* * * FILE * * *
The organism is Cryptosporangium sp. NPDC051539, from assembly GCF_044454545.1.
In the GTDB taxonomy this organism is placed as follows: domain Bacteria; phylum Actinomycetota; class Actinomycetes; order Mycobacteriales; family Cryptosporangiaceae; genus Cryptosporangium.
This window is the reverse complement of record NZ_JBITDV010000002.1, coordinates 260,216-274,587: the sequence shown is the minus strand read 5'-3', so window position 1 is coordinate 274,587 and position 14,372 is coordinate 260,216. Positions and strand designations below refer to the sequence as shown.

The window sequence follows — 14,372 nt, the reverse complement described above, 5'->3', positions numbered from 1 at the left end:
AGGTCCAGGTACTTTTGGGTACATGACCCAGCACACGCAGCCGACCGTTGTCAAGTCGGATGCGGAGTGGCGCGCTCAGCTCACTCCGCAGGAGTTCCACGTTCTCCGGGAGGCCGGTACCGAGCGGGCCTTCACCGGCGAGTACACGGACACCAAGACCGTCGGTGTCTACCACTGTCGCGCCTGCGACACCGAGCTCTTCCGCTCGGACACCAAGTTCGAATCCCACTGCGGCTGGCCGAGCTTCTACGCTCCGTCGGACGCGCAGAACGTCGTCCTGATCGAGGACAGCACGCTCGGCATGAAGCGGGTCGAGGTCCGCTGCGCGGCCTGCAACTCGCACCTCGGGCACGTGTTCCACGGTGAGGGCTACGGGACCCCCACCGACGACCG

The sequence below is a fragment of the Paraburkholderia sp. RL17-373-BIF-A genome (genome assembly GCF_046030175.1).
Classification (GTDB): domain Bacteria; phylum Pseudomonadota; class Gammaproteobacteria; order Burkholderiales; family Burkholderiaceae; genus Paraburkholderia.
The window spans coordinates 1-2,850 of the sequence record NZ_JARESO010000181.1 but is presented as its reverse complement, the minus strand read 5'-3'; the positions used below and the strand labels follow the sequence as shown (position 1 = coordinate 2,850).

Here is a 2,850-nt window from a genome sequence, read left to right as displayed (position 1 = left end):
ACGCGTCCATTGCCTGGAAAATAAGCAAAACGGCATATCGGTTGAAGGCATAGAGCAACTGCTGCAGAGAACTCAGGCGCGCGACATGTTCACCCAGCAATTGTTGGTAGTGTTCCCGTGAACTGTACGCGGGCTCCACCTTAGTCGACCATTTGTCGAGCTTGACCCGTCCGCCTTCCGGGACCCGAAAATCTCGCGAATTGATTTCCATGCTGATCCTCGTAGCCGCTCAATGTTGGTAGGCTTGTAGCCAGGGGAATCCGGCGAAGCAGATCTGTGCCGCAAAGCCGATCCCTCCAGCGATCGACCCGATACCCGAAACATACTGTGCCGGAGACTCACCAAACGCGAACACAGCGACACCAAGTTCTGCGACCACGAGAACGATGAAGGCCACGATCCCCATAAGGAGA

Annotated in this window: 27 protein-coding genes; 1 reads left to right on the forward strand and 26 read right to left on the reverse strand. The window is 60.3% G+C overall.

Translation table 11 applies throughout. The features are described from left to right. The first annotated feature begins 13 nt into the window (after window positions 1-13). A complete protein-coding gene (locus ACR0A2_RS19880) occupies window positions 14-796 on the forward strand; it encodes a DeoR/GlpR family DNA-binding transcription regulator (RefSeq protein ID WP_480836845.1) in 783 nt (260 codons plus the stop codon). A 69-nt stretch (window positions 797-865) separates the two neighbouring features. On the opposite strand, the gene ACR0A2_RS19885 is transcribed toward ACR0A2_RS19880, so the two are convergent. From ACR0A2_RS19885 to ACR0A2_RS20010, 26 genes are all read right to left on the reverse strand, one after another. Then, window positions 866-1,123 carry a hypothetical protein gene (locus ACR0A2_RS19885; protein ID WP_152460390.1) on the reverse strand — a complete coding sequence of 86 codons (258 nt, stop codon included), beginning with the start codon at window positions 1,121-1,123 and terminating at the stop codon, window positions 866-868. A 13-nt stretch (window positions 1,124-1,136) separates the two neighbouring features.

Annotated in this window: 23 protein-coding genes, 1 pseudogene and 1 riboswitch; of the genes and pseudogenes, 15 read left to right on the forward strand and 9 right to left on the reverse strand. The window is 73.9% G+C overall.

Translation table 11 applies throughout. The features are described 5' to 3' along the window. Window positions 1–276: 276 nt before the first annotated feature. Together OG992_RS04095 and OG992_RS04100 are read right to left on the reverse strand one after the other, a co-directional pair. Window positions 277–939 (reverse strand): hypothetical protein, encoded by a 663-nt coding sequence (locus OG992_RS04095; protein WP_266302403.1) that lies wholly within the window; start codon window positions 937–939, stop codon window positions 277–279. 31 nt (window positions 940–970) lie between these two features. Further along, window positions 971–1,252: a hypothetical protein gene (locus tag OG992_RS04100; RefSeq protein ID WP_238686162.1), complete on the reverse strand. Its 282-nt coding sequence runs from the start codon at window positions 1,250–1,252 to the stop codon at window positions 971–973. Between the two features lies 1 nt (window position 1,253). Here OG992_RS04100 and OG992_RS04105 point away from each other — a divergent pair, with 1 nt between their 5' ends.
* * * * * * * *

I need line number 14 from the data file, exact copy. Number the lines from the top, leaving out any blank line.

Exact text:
Translation table 11 applies throughout. The features are described 5' to 3' along the window. Window positions 1–276: 276 nt before the first annotated feature. Together OG992_RS04095 and OG992_RS04100 are read right to left on the reverse strand one after the other, a co-directional pair. Window positions 277–939 (reverse strand): hypothetical protein, encoded by a 663-nt coding sequence (locus OG992_RS04095; protein WP_266302403.1) that lies wholly within the window; start codon window positions 937–939, stop codon window positions 277–279. 31 nt (window positions 940–970) lie between these two features. Further along, window positions 971–1,252: a hypothetical protein gene (locus tag OG992_RS04100; RefSeq protein ID WP_238686162.1), complete on the reverse strand. Its 282-nt coding sequence runs from the start codon at window positions 1,250–1,252 to the stop codon at window positions 971–973. Between the two features lies 1 nt (window position 1,253). Here OG992_RS04100 and OG992_RS04105 point away from each other — a divergent pair, with 1 nt between their 5' ends.